Conflict is what happens when boardroom dialogue fails. The resultant effect of any conflict can have far-reaching effects on a company. What happens where a member is disgruntled by the decisions of some of the members of the company and yet the wrongs cannot be resolved by internal mechanisms due to majority rule? What should a minority shareholder do in such circumstances? The principal law governing protection of minority shareholders from controlling shareholders is the Companies Act, No. 17 of 2015 (together with attendant regulations) and complemented with common law principles.

Among the protections afforded by the existing legal regime to the minority shareholders include derivative action. The Companies Act, 2015 (Section 238) defines a derivative action as ‘proceedings by a member of a company in respect of a cause of action vested in the company; and seeking relief on behalf of the company.’

This is a remedy that avails to shareholders who would like to challenge oppressive conduct perpetrated by the controlling shareholders.

The rule established in Foss versus Harbottle (1843) was that, being a separate legal entity from its members, only the company could institute claims for any wrongs it suffered.  To bring a derivative action under common law, one had to fall within the exceptions to this rule. Some of the exceptions include instances where the company had acted ultra vires; instances of fraud by the controlling shareholders inter alia. Further, Onguto J in Ghelani Metals Limited & 3 others v Elesh Ghelani Natwarlal & another [2017] eKLR defined a derivative claim as “a mechanism which allows shareholder(s) to litigate on behalf of the corporation often against an insider (whether a director, majority shareholder or other officer) or a third party, whose action has allegedly injured the corporation.” According to this case, derivative actions are aimed at enhancing accountability.

Following the enactment of the 2015 Act, the pursuit of derivative action is now a matter of judicial discretion rather than a matter of the exceptions under common law rules. The Court with proper jurisdiction being the High Court. the Act under Section 780 and 782 permits the court to intervene where the conduct of the affairs of the company is extremely prejudicial or oppressive.

Section 780 of the Companies’ Act further provides that a member may apply to Court for an order under section 782. Some of the grounds are that the company's affairs are being or have been conducted in a manner that is oppressive or is unfairly prejudicial to the interests of members; or an actual or proposed act or omission of the company is or would be oppressive or prejudicial.

The High Court in Joseph Munyoki Nzioka v Raindrops Limited & 3 others [2019] eKLR held that for a Plaintiff to succeed in a derivative claim, they must satisfy the following conditions:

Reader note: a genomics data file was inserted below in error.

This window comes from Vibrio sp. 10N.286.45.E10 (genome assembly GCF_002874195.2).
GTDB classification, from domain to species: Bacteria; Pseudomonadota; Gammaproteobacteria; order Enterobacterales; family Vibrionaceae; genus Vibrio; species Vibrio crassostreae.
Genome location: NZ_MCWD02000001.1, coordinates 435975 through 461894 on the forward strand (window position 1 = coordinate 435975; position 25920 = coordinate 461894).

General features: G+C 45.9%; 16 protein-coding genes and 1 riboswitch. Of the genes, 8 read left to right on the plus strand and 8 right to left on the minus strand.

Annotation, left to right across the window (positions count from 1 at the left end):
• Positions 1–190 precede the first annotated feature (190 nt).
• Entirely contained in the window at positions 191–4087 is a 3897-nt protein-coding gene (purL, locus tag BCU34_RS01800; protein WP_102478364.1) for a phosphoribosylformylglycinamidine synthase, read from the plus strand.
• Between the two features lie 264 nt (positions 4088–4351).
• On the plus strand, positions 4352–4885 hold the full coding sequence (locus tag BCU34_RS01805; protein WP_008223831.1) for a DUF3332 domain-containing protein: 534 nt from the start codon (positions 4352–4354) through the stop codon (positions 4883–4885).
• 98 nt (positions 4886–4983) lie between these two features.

1. Be a member of the Company or a person who is not a member of the Company but to whom shares in the Company have been transferred or transmitted by operation of the law;
  2. The proceedings must be in respect to a cause of action vested in the Company;
  3. The proceedings must be seeking relief on behalf of the Company;
  4. The proceedings must be for protection of members against unfair prejudice brought under the Companies Act; and
  5. The proceedings are in respect of a cause of action arising from an actual or proposed act or omission involving negligence, default, breach of duty or breach of trust by a director of the company.”

Section 782 permits the Court to make orders in respect of the company as it may deem fit. Some of the Court Orders provided under Section 782 (2) include:

  a.  Regulation of the conduct of the affairs of the company in the future;

  b.  require the company—

       i. to refrain from doing or continuing an act complained of; or

      ii. to do an act that the applicant has complained it has omitted to do;

  c. authorize civil proceedings to be brought in the name and on behalf of the company by such person or persons and on such terms as the Court directs;

  d. require the company not to make any, or any specified, alterations in its articles without the leave of the Court;

 e. provide for the purchase of the shares of any members of the company by other members or by the company itself and, in the case of a purchase by the                  company itself, the reduction of the company's capital accordingly.

Where a shareholder holds 50% of the shares which implies that they are not strictly speaking a minority, they have to demonstrate that the company has suffered a wrong caused by one of the other shareholders. The Court in David Langat v St Luke’s Orthopaedic & Trauma Hospital Limited & 2 Others [2013] eKLR reckoned that a strict requirement for the demonstration of majority or minority may occasion an injustice, and the Court would be abdicating its responsibility to do justice if it strictly insisted on this requirement.

Through a derivative claim, the minority shareholder(s) may be able to recover damages for the company and prevent wrongs against the company by the majority. Since the remedy traces its roots to the equitable maxim that he who comes to equity must come with clean hands, it is instructive that the conduct of minority shareholders pursuing this remedy should not be tainted. The claim should always be brought in good faith and in the best interests of the company.


This article is intended for general knowledge only. It does not create an advocate-client relationship between any reader and Mboya Wangong’u & Waiyaki Advocates. For particular expert advice on any matter dealt with above, please contact us through

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